Hockey history made in Quebec City at Centre Vidéotron

Hockey history made in Quebec City at Centre Vidéotron

Québec City – After a long, long wait, and hundreds of millions of dollars spent on the project, we could finally say the moment had arrived.

Saturday 12 September 2015 will always be a date remembered by many as the Centre Vidéotron played host to its first ever hockey game. Over 3 years after construction began in earnest this historic evening saw the Quebec Remparts face off against Rimouski Oceanic in this Quebec Major Junior Hockey League fixture.

The magnificent building, bathed in early evening late-summer sunlight, was the talk of the many thousands of fans making their way to the venue. There was a palpable air of excitement, anticipation, and good humour around the beer stalls doing a brisk trade outside on the concourse.

Before the game, which eventually started later than scheduled at around 8.30pm, there were celebrations, speeches, and a whole St-Lawrence-sized river of emotion.

If this were a movie script then it would contain a bit of music, a smattering of stars of days gone by and the obligatory win for the home team.

The first and second parts went according to plan – Quebec rapppers Loco Locass whipping up the crowd and then came the stars of days gone by.

They were out in force namely former Québec Nordiques players Marc Tardif and Michel Goulet, who together with former Remparts players Simon Gagné, Marc-Édouard Vlasic, and the legendary Guy Lafleur, saw their banners hoisted to the ceiling in ceremonial fashion.

After the players on the home team roster were introduced to the partisan, sold-out crowd, Quebec City mayor Régis Labeaume took to the microphone. In a voice close to cracking (and with very good reason) he stated ‘We’ve realised our dream. The day has arrived. We’ve done it.’

Michel Bergeron (former Nordiques head coach and now media personality) was with Labeaume on the ice to receive a gift. He was joined by his wife Michelle and together they were presented with a pair of seats from the Colisée Pepsi, an arena that means so much to him which will soon be razed to the ground. Bergeron’s wife used one of those seats on the occasions that she went to the Colisée to see her husband’s team. When asked what he’d like from the old arena as a souvenir, this is exactly what he wanted to keep.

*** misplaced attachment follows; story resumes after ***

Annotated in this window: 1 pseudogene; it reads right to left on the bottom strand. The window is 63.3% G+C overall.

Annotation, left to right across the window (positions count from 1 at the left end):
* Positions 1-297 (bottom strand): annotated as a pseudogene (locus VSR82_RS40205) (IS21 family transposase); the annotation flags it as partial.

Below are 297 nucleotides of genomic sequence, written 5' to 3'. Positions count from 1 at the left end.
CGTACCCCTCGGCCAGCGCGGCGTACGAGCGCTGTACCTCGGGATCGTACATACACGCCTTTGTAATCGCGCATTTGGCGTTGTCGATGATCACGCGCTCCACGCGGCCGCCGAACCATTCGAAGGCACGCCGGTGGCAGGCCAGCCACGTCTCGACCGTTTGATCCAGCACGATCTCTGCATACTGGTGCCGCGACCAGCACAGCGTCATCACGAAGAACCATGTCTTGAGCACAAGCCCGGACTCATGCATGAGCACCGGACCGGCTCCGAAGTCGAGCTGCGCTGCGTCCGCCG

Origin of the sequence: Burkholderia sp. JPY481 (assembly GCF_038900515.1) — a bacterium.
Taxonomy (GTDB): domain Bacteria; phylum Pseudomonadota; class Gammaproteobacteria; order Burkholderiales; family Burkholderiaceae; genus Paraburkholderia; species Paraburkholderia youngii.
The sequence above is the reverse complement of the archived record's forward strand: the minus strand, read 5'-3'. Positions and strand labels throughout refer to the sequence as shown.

The old barn may be going, but for those fortunate enough to have played, coached, or witnessed games there, the memories will remain.

Many of the 18,259-strong crowd were there for the occasion itself as well as the home opener between the Quebec Remparts and Rimouski Oceanic, and once the festivities were over the game could finally get underway.

The ceremonial puck drop, featuring Mario Bédard, Maurice Tanguay, Sam Hamad, Pierre Dion, Régis Labeaume, Benoît Robert, Pierre Karl Péladeau (with his son), Gilles Courteau and Agnès Maltais was followed by the national anthem. Lévis’ Marie-Josée Lord did a great job and it was well-respected by all.

As for the game itself, a largely tame 1st period did explode into life after 21 seconds – Quebec’s Yanick Turcotte and Rimouski’s Evan Scott going toe to toe and earning a 5 minute rest in the sin bin for their endeavours.

With around 12 minutes gone the first goal ever scored in the Centre Vidéotron was registered, Quebec Remparts’ Ross MacDougall netting from near the blue line.
The defenseman’s name will forever be cemented in history.

The rest of the match up did not go according to plan for the home team and fans though, Rimouski Oceanic going home happy with a 4-2 victory in the bag.

Although the fixture was important – a chance to lay down early markers and get points on the board, this was overshadowed by the enormity of the occasion itself.

What a building. What an arena!

In terms of somewhere to go to watch sport, Quebec City has hit the big time. It’s impressive, really impressive, and if you suffer from vertigo it would probably be best to avoid the seats at the top in the nosebleed section.
In terms of comfort, view, and fan experience, there’s not a bad seat in the house. This place has to be seen to be believed.

It’s a seriously good venue and certainly worthy of it being graced by a team from the National Hockey League.

Return of the Nordiques – is that likely?

Will a franchise move to Quebec City or will an expansion team play here? Who knows.
Has a deal been done behind the scenes to bring a team here? Who knows.

We’ll have to wait and see, but one thing’s for sure – this city is ready and waiting for that day to come.

If there is more history to be made with the return of the Nordiques then maybe these guys will come back for the occasion too…

Categories: News, Opinion, Sports

About Author

Andrew Greenfield

Andrew Greenfield moved to Quebec in 2009. He is part of the team responsible for the publishing company behind and Life in Québec Magazine. He has been involved with online and print media since 2001. He is passionate about cricket, is a qualified coach, and his real ambition is to start a cricket team in Quebec City – something he freely admits is probably beyond him. Follow him on Twitter @GreenfieldAndy

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